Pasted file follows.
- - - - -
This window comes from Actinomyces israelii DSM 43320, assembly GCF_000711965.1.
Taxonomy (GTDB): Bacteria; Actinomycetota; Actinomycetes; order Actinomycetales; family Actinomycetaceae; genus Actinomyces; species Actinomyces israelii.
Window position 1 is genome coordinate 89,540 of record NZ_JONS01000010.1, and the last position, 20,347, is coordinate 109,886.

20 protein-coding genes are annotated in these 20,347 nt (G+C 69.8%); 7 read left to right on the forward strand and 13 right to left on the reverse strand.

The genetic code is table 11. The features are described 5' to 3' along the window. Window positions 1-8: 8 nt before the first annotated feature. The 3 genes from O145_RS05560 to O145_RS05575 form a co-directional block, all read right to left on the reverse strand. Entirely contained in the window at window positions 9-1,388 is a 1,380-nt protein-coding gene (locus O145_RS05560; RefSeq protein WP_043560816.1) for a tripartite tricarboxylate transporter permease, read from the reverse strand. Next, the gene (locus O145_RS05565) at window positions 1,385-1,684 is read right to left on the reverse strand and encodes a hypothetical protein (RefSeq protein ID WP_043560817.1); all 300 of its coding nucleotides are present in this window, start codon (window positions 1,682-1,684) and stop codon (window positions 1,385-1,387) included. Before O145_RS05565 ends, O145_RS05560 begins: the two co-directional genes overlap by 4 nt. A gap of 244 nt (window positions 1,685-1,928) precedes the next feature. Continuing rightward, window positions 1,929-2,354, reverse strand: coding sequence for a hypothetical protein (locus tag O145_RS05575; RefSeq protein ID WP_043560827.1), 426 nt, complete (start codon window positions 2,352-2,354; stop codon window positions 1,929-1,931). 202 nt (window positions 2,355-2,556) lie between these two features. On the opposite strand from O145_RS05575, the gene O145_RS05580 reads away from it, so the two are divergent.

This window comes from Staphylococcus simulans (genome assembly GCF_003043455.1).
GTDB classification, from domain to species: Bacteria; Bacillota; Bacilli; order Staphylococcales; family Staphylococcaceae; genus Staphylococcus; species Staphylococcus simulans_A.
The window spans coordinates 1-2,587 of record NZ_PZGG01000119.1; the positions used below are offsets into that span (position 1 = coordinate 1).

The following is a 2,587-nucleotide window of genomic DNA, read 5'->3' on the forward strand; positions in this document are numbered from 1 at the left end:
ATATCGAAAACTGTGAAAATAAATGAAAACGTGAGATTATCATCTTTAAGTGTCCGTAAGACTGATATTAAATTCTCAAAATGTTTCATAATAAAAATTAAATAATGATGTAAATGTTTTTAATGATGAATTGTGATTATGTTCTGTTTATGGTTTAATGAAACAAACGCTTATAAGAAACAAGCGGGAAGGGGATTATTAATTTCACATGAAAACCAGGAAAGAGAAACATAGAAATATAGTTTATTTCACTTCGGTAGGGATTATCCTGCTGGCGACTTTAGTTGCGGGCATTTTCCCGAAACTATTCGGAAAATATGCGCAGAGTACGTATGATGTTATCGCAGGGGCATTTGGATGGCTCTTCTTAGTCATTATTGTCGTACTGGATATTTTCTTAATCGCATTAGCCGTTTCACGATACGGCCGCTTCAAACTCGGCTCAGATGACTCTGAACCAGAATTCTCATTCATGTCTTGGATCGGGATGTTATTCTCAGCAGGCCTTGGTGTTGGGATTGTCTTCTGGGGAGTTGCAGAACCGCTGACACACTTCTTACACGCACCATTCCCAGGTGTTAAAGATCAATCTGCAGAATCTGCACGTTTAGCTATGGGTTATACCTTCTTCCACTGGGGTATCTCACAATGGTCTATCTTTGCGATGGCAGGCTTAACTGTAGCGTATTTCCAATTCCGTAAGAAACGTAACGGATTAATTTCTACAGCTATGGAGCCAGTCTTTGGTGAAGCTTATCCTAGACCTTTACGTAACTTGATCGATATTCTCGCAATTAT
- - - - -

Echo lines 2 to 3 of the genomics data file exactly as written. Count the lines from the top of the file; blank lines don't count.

Taxonomy (GTDB): Bacteria; Actinomycetota; Actinomycetes; order Actinomycetales; family Actinomycetaceae; genus Actinomyces; species Actinomyces israelii.
Window position 1 is genome coordinate 89,540 of record NZ_JONS01000010.1, and the last position, 20,347, is coordinate 109,886.